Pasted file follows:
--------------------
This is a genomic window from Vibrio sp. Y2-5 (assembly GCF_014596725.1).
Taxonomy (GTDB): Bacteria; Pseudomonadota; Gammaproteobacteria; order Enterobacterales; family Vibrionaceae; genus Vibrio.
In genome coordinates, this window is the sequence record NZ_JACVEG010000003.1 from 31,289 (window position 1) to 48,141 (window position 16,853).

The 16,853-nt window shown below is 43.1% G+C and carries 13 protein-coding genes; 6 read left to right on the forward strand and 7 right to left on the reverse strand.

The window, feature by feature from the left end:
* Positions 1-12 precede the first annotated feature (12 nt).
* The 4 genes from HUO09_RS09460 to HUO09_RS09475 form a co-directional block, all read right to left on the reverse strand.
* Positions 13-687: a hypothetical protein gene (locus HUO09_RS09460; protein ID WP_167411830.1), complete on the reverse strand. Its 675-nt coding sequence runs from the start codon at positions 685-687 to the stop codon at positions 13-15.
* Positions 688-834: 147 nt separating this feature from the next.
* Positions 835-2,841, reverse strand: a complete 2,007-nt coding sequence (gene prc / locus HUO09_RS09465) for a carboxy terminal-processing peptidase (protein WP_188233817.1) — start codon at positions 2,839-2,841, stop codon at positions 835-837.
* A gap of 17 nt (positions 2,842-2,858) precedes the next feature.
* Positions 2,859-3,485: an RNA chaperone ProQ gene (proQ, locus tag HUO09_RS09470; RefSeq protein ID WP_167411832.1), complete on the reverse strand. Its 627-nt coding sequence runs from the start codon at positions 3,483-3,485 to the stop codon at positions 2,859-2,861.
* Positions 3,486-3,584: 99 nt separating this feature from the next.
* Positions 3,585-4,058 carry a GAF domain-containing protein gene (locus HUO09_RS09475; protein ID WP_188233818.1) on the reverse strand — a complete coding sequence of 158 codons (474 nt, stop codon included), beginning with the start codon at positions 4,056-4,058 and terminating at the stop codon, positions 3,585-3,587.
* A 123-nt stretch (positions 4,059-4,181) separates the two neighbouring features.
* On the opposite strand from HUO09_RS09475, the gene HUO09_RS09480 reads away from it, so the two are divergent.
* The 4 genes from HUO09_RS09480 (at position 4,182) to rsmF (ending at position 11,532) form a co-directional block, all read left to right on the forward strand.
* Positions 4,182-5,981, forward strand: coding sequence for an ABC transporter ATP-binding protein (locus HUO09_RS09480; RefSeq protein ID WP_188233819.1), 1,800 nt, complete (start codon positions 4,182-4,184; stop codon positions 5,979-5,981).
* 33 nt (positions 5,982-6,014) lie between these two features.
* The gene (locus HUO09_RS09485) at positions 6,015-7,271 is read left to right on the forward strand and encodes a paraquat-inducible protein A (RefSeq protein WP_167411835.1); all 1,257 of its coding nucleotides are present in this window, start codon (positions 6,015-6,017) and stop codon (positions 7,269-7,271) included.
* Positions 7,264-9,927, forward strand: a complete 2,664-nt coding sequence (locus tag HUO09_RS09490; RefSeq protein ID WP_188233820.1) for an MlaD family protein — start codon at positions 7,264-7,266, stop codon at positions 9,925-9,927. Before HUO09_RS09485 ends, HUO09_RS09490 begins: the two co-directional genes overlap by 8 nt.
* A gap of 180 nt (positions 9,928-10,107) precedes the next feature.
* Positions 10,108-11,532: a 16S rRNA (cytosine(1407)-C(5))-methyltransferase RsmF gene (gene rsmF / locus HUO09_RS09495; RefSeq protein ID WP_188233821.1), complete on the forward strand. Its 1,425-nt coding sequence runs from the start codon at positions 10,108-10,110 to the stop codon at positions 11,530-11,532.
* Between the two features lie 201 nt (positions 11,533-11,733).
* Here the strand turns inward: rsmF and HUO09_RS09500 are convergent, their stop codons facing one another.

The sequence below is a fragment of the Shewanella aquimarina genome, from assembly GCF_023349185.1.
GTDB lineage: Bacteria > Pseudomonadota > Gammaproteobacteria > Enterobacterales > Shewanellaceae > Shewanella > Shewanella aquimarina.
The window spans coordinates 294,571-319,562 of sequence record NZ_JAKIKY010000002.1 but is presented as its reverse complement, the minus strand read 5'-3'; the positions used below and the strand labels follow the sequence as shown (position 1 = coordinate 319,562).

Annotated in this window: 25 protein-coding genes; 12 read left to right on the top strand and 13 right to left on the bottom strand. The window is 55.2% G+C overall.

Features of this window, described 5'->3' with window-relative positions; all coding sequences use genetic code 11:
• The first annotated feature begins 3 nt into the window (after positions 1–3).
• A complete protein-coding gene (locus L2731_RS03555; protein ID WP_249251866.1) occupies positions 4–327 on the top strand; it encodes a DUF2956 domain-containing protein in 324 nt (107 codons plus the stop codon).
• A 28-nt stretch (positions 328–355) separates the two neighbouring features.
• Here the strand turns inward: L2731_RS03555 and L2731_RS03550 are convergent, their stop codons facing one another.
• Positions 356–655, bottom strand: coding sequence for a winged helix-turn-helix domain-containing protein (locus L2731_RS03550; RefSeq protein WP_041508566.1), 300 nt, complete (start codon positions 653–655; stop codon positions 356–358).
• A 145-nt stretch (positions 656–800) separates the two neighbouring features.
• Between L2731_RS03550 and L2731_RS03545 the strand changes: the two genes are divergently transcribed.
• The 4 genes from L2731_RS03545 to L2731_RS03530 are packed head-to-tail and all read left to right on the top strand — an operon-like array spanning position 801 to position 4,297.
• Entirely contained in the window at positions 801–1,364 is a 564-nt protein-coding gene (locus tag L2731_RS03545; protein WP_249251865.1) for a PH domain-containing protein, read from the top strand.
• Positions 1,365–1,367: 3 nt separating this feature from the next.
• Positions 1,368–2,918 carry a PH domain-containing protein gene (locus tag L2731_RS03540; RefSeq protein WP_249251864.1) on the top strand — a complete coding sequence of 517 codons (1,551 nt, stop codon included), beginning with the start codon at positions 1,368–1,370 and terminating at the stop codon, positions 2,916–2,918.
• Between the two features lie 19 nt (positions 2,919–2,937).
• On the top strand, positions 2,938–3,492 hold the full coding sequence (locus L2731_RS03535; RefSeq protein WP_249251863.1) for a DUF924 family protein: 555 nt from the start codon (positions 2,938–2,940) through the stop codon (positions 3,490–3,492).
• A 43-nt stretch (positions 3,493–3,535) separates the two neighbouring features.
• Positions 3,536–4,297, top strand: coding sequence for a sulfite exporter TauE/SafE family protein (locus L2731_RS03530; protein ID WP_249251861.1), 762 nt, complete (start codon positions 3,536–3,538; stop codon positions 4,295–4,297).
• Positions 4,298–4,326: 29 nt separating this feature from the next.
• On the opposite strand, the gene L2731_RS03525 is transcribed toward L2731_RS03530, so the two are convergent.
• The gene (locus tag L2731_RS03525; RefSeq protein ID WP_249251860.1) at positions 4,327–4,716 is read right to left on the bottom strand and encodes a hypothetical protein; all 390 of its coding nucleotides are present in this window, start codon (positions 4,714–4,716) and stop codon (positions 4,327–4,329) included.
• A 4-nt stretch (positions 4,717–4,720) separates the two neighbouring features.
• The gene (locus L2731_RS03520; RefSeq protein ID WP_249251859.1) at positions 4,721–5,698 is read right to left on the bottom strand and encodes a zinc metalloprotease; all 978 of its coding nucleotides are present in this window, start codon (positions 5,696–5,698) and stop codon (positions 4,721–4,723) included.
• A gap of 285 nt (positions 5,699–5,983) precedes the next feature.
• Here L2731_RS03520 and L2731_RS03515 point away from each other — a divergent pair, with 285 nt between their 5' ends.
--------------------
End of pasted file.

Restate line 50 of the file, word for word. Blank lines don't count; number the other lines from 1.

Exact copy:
• The gene (locus L2731_RS03520; RefSeq protein ID WP_249251859.1) at positions 4,721–5,698 is read right to left on the bottom strand and encodes a zinc metalloprotease; all 978 of its coding nucleotides are present in this window, start codon (positions 5,696–5,698) and stop codon (positions 4,721–4,723) included.